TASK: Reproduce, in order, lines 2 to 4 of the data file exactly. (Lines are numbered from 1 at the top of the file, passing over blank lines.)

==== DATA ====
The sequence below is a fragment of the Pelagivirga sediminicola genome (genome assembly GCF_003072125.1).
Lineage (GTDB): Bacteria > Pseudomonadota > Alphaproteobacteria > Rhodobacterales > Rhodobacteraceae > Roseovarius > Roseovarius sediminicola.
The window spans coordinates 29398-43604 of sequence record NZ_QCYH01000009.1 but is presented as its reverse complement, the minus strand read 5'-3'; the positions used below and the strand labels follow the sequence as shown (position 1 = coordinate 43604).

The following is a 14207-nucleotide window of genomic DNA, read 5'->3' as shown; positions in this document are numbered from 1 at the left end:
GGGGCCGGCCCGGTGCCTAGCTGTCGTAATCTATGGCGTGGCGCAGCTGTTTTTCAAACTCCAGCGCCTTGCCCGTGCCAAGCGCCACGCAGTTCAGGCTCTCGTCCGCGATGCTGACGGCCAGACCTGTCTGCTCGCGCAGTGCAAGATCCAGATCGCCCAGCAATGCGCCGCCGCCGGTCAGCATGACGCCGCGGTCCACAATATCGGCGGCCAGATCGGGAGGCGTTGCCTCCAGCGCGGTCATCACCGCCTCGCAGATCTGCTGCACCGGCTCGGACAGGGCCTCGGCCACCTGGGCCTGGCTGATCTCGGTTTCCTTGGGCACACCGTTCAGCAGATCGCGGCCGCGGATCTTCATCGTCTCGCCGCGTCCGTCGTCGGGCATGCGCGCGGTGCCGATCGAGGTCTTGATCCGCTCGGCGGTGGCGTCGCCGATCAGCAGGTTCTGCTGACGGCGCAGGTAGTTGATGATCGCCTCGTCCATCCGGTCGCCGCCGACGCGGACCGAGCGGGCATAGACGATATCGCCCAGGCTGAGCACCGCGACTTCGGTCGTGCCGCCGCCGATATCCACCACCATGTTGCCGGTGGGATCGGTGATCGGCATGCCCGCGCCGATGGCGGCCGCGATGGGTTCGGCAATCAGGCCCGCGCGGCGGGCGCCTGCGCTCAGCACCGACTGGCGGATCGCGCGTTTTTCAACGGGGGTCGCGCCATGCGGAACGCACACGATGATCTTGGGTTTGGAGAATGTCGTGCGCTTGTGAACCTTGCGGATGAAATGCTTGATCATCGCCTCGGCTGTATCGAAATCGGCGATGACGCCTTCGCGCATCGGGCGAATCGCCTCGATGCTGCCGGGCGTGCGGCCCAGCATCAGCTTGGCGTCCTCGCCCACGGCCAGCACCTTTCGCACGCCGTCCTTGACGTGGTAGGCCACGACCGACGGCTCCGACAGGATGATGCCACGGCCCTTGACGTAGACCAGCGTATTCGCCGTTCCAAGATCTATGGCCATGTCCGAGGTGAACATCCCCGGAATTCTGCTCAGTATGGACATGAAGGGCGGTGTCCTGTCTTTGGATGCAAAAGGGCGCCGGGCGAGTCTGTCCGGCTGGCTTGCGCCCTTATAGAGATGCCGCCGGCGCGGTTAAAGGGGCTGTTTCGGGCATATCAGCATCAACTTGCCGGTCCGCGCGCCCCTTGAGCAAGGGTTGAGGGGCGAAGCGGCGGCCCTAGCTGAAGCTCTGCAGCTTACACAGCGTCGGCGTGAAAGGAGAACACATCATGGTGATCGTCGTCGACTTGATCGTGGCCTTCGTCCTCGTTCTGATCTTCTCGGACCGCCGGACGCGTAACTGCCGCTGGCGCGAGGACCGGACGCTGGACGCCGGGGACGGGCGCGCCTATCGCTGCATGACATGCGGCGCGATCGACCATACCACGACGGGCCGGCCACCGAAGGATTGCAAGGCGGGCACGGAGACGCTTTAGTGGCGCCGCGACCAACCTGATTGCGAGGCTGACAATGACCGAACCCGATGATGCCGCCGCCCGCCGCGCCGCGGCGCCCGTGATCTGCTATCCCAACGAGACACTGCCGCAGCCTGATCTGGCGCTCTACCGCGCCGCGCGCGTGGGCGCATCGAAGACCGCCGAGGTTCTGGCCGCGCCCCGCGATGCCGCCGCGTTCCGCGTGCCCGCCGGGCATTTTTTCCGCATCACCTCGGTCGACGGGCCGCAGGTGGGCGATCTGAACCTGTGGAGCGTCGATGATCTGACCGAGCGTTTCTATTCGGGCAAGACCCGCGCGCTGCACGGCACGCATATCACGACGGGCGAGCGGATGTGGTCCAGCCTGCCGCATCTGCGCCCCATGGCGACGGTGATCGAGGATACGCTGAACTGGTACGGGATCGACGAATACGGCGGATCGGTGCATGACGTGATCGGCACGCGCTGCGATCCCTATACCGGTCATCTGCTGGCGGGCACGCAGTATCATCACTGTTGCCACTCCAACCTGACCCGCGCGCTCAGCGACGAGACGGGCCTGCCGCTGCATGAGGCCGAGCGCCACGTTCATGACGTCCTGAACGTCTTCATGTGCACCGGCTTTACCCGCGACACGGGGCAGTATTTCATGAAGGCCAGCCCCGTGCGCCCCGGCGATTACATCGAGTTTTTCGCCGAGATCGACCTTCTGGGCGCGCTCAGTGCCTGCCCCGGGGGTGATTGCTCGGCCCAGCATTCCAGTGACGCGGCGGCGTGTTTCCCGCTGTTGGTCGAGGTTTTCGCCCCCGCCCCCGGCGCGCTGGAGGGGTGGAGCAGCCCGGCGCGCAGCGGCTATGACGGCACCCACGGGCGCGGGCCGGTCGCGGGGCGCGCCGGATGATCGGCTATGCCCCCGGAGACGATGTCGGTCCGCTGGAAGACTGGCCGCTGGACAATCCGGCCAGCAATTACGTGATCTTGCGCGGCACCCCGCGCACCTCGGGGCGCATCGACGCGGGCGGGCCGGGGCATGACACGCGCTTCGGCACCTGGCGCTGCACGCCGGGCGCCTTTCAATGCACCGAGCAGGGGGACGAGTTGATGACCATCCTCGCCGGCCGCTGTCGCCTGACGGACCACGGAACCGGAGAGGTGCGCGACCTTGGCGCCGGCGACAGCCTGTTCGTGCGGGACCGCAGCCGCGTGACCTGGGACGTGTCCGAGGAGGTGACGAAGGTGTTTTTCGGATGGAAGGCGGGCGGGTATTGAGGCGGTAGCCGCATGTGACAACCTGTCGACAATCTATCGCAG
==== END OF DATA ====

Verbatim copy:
Lineage (GTDB): Bacteria > Pseudomonadota > Alphaproteobacteria > Rhodobacterales > Rhodobacteraceae > Roseovarius > Roseovarius sediminicola.
The window spans coordinates 29398-43604 of sequence record NZ_QCYH01000009.1 but is presented as its reverse complement, the minus strand read 5'-3'; the positions used below and the strand labels follow the sequence as shown (position 1 = coordinate 43604).

The following is a 14207-nucleotide window of genomic DNA, read 5'->3' as shown; positions in this document are numbered from 1 at the left end: